Now, now, now. We have the dreaded topic - the cliché-ness of your story. This is a moment of truth - this is the moment you find out whether your story is cliché, or not.
But what exactly is cliché? If your story has werewolves in it, does that automatically make it cliché?
No. Absolutely not. It's not the werewolves that make the story cliché - it is what you do with the werewolves.
So, without any further ado, here is the test! Take note of your answers somewhere, because at the end, there will be a scale that tells you how to work out your final score and your final judgement.
Question 1: Is your protagonist the 'Chosen One'?
a) Yes! She is born with the ability to control every single element with no repercussions at all. She's going to be the queen of all dogs and cats in the entirety of the universe, and nothing can stop her!
b) Yes, but she doesn't exactly know it - she just thinks that her magical abilities are just random. Then, one day, a hot guy/old wizard tells her otherwise.
c) Yes, but she has a lot to learn before she can truly fill the role. She has powers to harness that she is yet to master. She spends her life growing up trying to learn this.
Question 2: Is your protagonist an orphan?
a) Yes, but only because parents were such a hassle to write about. We need our protagonist to be able to run away with boys at night without any interference!
b) Yes, but that's because I need my protagonist to be sad and upset and emotionally unstable throughout the story.
c) Yes, but it's because the death of the parents play a key role in the plot and character development - maybe the protagonist is trying to solve the mystery of the murder of their parents.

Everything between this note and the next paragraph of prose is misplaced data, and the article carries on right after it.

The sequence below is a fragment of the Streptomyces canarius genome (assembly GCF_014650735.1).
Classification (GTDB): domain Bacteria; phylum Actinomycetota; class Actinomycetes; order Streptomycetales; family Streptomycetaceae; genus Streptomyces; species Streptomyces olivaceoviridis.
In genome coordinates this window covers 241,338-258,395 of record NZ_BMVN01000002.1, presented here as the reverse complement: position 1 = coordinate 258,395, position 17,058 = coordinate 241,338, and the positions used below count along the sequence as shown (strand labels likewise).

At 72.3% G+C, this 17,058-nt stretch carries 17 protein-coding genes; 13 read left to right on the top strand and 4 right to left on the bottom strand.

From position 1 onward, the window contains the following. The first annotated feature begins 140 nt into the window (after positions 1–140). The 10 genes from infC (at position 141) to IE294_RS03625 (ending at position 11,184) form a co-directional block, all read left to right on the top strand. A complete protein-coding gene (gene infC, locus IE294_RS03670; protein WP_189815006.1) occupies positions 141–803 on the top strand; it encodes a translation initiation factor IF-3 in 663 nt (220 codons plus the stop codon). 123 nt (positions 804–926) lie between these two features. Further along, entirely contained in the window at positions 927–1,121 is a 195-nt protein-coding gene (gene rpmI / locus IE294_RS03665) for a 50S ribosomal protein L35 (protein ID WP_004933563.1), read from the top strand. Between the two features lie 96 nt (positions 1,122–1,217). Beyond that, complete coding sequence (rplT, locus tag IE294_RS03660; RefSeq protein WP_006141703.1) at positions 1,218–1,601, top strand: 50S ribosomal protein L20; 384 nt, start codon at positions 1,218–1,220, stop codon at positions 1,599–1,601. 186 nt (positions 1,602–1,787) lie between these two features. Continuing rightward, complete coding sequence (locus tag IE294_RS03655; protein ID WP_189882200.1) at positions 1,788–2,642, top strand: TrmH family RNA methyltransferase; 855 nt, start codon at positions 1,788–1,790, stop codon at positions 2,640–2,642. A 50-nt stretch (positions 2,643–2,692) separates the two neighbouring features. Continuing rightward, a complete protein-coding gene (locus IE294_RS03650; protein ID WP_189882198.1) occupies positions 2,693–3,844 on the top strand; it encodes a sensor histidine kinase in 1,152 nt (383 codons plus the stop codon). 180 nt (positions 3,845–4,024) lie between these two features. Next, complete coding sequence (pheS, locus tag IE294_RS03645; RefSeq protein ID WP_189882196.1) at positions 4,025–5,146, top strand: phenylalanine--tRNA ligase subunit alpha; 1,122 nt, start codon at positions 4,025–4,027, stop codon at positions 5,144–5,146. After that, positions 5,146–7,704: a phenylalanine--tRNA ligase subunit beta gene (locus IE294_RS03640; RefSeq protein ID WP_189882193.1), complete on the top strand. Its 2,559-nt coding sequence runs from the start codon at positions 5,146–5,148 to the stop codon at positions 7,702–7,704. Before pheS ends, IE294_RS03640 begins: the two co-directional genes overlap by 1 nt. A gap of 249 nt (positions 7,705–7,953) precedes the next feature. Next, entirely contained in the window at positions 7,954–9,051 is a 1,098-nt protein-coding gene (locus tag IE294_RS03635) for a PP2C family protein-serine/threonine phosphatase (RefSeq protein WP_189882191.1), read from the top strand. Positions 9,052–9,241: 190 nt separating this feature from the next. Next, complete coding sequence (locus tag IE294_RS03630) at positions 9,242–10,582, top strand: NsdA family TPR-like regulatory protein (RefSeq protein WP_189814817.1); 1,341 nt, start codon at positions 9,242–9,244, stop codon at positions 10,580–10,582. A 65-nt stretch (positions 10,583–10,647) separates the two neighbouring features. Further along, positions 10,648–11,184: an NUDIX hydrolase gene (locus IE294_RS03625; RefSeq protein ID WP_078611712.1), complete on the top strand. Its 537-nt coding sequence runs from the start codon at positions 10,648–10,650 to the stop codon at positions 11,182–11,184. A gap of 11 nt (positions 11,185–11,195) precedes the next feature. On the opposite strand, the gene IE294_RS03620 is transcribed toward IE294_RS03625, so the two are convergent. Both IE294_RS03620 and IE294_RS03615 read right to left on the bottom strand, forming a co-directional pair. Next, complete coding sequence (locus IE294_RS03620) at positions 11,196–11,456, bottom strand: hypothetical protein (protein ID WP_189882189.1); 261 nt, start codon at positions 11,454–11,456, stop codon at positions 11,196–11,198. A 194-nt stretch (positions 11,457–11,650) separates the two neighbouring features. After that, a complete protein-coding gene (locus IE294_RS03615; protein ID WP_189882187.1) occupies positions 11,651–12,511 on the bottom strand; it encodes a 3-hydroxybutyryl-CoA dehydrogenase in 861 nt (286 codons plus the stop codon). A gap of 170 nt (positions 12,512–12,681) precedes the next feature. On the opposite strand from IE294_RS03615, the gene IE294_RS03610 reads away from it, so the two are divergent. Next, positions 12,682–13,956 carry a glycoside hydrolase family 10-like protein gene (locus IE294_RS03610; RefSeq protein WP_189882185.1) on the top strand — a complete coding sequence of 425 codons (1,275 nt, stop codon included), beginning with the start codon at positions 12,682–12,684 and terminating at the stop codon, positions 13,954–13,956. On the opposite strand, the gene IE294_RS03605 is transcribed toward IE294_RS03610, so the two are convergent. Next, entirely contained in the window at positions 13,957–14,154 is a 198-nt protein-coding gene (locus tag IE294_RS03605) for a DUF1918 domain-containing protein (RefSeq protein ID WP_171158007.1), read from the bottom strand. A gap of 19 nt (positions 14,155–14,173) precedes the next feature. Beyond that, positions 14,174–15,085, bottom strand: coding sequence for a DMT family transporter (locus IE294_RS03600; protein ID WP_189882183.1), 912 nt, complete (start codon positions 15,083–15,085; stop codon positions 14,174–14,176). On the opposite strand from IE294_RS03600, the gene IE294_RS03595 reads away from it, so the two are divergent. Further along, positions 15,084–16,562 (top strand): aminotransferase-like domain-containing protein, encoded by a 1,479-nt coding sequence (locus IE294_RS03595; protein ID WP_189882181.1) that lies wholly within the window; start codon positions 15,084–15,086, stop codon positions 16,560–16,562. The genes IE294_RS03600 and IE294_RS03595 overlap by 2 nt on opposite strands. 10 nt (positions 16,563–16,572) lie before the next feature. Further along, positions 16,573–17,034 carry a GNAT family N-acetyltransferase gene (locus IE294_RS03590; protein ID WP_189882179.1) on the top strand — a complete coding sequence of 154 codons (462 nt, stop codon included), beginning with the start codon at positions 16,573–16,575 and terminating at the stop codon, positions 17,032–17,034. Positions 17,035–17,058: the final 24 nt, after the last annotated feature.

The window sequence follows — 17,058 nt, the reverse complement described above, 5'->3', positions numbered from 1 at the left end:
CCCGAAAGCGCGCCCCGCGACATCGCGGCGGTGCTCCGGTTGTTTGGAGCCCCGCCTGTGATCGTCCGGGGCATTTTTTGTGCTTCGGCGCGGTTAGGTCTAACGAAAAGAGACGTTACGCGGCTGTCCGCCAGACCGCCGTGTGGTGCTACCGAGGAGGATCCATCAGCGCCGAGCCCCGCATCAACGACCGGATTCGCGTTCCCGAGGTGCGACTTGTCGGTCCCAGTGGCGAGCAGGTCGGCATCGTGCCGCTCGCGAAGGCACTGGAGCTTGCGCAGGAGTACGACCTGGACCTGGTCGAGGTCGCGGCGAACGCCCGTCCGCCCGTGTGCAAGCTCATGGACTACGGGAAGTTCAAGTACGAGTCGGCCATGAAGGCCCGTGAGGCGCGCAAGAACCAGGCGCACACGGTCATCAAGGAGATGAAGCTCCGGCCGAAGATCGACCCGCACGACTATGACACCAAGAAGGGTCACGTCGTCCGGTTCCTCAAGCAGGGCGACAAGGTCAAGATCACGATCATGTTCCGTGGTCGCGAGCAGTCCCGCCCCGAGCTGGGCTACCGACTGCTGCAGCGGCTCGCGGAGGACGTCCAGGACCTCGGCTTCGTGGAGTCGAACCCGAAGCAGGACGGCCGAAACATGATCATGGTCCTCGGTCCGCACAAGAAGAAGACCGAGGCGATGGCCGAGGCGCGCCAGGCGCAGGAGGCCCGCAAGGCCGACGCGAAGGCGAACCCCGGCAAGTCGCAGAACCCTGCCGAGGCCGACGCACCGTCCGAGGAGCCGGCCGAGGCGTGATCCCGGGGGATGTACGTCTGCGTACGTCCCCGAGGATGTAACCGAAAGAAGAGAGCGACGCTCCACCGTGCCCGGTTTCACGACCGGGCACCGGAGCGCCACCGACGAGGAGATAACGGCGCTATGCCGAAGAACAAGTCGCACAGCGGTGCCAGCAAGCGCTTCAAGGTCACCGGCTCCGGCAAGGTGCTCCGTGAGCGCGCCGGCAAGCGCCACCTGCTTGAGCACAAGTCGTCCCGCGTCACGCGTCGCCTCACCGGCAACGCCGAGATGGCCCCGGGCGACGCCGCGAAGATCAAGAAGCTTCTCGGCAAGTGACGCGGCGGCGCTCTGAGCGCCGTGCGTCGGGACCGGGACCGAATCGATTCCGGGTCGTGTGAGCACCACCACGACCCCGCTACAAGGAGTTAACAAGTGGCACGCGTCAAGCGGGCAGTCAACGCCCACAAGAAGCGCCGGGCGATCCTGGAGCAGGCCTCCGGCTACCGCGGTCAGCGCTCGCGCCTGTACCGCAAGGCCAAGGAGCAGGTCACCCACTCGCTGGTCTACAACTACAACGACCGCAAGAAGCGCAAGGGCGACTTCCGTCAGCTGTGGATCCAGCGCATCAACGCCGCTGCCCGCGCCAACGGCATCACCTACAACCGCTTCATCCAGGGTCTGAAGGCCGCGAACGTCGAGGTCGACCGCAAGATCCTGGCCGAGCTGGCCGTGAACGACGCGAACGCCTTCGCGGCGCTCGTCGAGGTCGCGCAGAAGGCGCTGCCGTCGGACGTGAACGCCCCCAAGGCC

d) Parents are alive and cooking up spaghetti at the moment!
Question 3: Is there a love triangle?
a) Don't be silly! My protagonist has 20 love interests - all who are very attractive (except for that one guy, but she won't pick him, don't worry).
b) Yes, there's a love triangle. Not for any reason, really. The protagonist is just hot.
c) Yes, but this is something that the protagonist grapples with because they like her for different reasons and she likes them for different reasons. The love triangle is actually used to further the plot.
d) There's... yeah, no love triangle.
Question 4: Is there 'love at first sight'?
a) Oh, hell yes! Soul mates in one sentence!
b) It sort of is love at first sight, but they don't realise that what they feel is love until their friendship develops.
c) They see each other as friends/allies/enemies/acquaintances. Over the course of the story, they learn more about each other and find themselves drawn to each other. Now it's love.
d) No love interests in my story!
Question 5: Is your protagonist or their love interest a brooding bad boy?
a) Oh, yes, they make me week at the knees! They look like a super-model, they are oh, so tragically flawed, he has a dark and secretive past, and he treats the love interest horribly but they are inexplicably drawn to it.
YOU ARE READING
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